Three people who attended the Hard Summer festival in Fontana all died from ecstasy intoxication, the San Bernardino County Sheriff-Coroner reported this week.
The conclusion took time ostensibly as a result of toxicology testing. The festival was held July 30 and 31 at the Auto Club Speedway. The coroner's office said in a statement last night that the cause of death for each of the three, who did not attend the event together, was “acute methylenedioxymethamphetamine toxicity.”
The verdict has been similar in several other deaths of ravers who attended Hard parties, Electric Daisy Carnival and other major electronic dance music festivals organized by Hard, Insomniac and affiliated concert giant Live Nation, all based in the L.A. area.
The three who died in July were identified as 22-year-old Derek Lee of San Francisco, 21-year-old Alyssa Dominguez of San Diego and 22-year-old Roxanne Ngo of Chino Hills. Coroner's officials stated Lee “expired at Arrowhead Regional Medical Center” at 12:10 a.m. on July 31; Dominguez “expired at Kaiser Foundation Hospital of Fontana” at 2:10 a.m. on July 31; and Ngo “expired at Loma Linda University Medical Center” at 3:04 a.m. on Aug. 1.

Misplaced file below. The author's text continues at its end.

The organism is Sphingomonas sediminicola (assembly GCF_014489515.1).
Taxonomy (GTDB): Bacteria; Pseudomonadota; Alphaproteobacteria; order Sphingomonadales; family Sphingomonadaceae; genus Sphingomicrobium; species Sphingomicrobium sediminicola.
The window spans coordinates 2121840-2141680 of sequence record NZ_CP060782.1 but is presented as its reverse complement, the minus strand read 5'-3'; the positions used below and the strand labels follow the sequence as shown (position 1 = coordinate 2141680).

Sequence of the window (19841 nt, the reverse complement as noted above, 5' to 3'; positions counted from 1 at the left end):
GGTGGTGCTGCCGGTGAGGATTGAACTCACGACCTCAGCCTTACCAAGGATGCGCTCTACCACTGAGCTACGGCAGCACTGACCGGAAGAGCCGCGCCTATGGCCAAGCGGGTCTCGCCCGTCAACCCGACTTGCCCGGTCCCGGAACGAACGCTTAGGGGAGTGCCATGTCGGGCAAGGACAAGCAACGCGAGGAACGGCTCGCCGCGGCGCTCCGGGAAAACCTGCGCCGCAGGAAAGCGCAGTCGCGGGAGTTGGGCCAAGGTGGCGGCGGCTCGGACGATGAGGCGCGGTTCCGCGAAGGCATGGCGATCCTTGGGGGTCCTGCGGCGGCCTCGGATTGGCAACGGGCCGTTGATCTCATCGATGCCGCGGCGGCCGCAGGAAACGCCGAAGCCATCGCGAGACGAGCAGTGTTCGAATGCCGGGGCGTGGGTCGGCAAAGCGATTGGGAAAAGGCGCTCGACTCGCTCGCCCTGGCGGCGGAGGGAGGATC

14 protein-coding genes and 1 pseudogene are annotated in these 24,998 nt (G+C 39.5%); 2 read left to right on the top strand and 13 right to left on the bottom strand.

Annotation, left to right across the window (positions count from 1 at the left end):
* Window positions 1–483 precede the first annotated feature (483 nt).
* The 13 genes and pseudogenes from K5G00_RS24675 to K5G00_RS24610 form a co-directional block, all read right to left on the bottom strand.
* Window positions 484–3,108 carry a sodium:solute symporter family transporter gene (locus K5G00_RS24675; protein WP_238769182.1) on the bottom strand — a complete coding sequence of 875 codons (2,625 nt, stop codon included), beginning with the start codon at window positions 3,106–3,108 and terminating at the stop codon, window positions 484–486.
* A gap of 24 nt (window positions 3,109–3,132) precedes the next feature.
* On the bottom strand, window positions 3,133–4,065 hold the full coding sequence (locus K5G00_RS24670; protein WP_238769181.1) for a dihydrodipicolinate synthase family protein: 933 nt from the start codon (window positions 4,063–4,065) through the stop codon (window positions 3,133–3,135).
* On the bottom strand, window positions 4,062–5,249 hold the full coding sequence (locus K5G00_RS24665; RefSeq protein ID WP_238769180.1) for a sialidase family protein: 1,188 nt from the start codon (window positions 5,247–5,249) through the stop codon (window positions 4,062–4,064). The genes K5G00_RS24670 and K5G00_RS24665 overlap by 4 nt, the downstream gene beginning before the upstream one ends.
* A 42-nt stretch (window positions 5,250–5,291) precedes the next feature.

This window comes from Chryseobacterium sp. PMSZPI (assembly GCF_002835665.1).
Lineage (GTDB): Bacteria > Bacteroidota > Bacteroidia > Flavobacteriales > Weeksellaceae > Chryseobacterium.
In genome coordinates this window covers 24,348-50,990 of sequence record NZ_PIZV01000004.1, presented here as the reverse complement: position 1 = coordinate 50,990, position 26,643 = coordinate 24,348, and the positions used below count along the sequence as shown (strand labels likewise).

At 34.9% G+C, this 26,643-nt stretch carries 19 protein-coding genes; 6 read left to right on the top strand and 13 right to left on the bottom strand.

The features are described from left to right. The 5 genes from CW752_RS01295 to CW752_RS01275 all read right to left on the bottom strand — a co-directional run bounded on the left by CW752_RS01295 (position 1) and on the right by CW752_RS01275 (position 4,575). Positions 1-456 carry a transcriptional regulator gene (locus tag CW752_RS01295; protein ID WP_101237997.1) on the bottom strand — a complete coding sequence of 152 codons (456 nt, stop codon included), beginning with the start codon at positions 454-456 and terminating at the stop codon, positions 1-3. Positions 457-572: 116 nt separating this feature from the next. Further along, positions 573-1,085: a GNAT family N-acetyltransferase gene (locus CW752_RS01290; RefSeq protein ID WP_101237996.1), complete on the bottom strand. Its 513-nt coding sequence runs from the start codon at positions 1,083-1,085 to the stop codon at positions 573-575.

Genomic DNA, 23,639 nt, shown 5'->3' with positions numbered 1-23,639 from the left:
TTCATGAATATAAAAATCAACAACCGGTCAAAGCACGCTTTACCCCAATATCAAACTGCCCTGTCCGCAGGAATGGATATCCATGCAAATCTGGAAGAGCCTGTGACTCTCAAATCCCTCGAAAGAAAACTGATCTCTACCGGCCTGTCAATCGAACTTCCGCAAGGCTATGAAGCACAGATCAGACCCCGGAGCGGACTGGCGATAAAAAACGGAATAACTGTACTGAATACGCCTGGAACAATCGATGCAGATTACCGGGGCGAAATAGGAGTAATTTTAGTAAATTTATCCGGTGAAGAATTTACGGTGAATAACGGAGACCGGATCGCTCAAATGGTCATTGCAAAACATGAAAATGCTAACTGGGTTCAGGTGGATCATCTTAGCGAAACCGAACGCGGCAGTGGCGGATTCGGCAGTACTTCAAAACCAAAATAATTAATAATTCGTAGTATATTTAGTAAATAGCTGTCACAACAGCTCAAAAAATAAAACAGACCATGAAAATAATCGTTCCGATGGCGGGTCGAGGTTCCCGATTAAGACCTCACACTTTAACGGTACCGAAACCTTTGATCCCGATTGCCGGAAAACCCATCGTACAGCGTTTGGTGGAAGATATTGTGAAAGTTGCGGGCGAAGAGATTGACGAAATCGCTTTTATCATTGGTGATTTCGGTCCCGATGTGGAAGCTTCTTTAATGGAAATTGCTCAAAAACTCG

“Each was transported from the event to different hospitals for medical attention,” according to the coroner's statement. “These deaths are being investigated individually and, at this time, are not believed to be related.”
The tragedy happened after Hard was pressed to find a new home following the deaths of two teens who had attended Hard Summer at the publicly run Fairplex in Pomona in 2015. The situation that year inspired L.A. County Supervisor Hilda Solis to propose a ban on raves at county-owned facilities. The ban never happened, but Hard moved on to a new location anyway.
The year before, 19-year-old Hard Summer attendee Emily Tran died of an ecstasy overdose after she experienced seizures at the party, then held at the county's Whittier Narrows Recreation Center.
San Bernardino County officials have also proposed banning raves or restricting their hours.
Following last summer's deaths, Hard issued a statement that said, in part, “Our sincerest thoughts and condolences are with their family and friends.”